Sure hate to flame this particular idea (TR-6 reliability) but suggest
as one who owns one (TR-6) that like most cars, reliability is at
least partially a product of owner care and maintenance....My current
TR-6 (owned since 1980) has more than 160,000 miles, and except for a
broken ignition rotor once, has never let me down. The engine has
never been apart, and although I've had the rubber suspension bushes
replaced, all other maintenance on the car I've done myself.
This last weekend (Friday) my wife and I, all necessary (her) baggage,
the cooler, four person picnic table, two umbrellas and essential
foodstuffs drove this daily driver from Fairfax to Waynesboro, to
Richmond, to Williamsburg with an RON in Yorktown. Did the usual
tourist things, and drove back to Fairfax (Monday)...all at 65 (at
least) miles per hour. Now I'll admit to using a little more oil than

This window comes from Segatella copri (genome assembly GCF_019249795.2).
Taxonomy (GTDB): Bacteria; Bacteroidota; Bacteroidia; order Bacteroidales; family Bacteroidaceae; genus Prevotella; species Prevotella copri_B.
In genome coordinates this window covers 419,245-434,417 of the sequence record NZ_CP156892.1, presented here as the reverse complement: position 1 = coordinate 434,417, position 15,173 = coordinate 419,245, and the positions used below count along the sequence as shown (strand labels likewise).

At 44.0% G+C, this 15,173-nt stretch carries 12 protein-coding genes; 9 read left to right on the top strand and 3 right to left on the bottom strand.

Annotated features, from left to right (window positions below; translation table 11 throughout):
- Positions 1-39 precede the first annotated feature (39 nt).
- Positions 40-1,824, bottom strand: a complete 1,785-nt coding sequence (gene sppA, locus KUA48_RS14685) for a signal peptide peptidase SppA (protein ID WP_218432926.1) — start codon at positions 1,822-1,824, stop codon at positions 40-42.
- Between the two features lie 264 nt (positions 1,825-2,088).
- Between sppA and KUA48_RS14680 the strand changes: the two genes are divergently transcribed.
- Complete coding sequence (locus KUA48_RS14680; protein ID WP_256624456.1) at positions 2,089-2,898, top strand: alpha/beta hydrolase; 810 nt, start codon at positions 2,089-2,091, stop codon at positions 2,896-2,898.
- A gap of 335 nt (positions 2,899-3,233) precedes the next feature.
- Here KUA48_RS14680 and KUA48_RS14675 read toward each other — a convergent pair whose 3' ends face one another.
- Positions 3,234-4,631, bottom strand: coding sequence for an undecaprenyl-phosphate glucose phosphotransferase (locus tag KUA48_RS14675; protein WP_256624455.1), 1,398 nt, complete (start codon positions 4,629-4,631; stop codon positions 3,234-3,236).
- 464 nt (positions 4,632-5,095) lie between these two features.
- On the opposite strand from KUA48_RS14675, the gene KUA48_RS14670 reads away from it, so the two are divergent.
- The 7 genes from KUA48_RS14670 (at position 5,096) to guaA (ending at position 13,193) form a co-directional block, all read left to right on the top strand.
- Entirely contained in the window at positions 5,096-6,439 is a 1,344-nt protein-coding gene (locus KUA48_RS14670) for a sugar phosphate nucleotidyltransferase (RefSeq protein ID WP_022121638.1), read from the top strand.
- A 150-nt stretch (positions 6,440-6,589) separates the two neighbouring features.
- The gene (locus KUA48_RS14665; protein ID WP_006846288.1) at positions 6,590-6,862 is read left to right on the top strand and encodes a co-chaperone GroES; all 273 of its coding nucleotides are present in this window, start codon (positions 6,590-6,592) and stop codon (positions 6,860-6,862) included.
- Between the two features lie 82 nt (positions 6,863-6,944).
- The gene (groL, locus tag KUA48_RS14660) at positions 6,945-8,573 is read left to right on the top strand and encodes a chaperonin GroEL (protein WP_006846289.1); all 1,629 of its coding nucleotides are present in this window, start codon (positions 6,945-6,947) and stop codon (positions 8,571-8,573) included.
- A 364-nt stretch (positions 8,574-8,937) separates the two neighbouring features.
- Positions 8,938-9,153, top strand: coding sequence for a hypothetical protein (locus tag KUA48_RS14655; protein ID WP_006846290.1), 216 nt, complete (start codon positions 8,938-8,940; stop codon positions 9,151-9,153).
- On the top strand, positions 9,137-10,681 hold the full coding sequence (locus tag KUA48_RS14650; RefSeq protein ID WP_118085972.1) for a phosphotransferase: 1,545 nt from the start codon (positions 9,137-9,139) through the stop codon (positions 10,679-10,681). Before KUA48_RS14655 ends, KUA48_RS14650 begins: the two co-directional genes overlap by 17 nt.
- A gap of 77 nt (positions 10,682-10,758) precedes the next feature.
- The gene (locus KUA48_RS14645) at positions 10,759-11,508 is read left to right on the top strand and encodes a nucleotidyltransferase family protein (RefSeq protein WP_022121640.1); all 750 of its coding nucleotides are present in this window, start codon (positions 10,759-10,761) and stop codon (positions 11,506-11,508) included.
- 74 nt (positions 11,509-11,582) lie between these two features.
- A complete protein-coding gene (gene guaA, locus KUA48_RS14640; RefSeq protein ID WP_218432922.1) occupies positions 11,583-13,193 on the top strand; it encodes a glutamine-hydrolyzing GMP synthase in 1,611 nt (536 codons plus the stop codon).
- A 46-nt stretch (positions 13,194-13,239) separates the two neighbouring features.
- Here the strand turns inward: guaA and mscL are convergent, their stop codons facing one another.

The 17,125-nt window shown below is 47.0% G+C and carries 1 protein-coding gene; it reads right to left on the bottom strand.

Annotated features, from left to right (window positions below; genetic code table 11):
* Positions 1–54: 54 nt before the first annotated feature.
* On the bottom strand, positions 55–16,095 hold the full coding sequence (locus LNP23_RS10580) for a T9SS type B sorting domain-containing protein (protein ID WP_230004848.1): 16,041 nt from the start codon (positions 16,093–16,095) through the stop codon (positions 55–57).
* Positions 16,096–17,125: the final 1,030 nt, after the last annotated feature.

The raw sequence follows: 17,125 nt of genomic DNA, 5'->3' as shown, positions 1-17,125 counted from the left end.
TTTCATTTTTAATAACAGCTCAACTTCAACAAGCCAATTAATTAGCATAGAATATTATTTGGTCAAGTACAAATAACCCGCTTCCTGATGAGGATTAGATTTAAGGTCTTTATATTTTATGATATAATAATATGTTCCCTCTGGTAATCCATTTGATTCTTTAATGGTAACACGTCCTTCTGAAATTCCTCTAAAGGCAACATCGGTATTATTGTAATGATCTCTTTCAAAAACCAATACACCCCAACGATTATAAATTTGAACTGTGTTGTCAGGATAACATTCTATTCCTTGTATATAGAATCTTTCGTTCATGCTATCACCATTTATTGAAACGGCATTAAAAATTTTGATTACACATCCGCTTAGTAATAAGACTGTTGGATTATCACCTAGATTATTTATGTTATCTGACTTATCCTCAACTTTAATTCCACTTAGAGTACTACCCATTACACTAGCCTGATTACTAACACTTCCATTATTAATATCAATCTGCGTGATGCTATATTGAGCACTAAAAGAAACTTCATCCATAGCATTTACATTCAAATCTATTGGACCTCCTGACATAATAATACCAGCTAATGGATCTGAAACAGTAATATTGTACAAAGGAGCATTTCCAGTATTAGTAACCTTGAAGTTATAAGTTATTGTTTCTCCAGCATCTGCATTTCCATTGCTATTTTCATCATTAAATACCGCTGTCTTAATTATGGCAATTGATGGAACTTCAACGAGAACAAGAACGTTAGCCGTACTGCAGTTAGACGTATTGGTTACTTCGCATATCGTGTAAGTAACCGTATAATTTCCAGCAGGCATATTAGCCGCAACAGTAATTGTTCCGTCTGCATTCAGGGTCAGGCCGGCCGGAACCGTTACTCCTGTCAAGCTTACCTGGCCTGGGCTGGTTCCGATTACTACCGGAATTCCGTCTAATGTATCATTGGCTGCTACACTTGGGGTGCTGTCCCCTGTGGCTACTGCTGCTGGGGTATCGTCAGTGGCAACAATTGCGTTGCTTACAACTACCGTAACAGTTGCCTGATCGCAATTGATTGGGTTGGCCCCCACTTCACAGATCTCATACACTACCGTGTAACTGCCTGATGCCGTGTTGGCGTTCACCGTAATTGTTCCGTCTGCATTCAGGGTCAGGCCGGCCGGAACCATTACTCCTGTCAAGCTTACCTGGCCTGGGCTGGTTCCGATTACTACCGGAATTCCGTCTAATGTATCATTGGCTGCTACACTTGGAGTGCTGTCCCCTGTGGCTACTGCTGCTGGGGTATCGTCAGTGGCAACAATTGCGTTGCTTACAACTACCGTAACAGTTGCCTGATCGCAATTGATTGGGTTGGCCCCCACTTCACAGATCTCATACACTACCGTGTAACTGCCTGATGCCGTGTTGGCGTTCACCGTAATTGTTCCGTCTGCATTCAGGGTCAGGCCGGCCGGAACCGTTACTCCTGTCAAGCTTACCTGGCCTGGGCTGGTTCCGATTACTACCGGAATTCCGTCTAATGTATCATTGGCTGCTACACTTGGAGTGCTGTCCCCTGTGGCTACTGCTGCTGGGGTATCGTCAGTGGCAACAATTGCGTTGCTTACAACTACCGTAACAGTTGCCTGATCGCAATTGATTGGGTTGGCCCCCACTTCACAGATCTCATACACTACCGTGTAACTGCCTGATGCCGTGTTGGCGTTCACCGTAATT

one would like, and there is a slight pall of smoke when I really get
on the accelerator to pass Stags (and other vehicles), but have had
none of the overheating or warped head problems common with the
Stag...fact is, one of the popular fixes for the Stag is to install a
TR-6 engine...I suppose that didn't occur because that straight 6
tractor engine is reliable?
69 GT-6+ (2)* * Also more reliable than Stags
______________________________ Reply Separator _________________________________
Subject: Re: headers,TR7s,Spitfires, TR6s, Stags
Author: Godafoss@aol.com at smtpgate
Date: 10/11/96 2:12 AM
It is curious that in mentioning TR7 handling, the Spitfire is omitted. In
the June 1976 "Road and Track" a comparison is made, and the late Spitfires
handle pretty much as well as a TR7. Or do you include Spitfires in "The big
The commentary on Stags was interesting, but from the Stags and TR6s I've
known over the past 15 years, the TR6 is the problem king, not the Stags.
Close to a 3:1 ratio, and I've known many. I'd never own a TR6.
Palo Alto, CA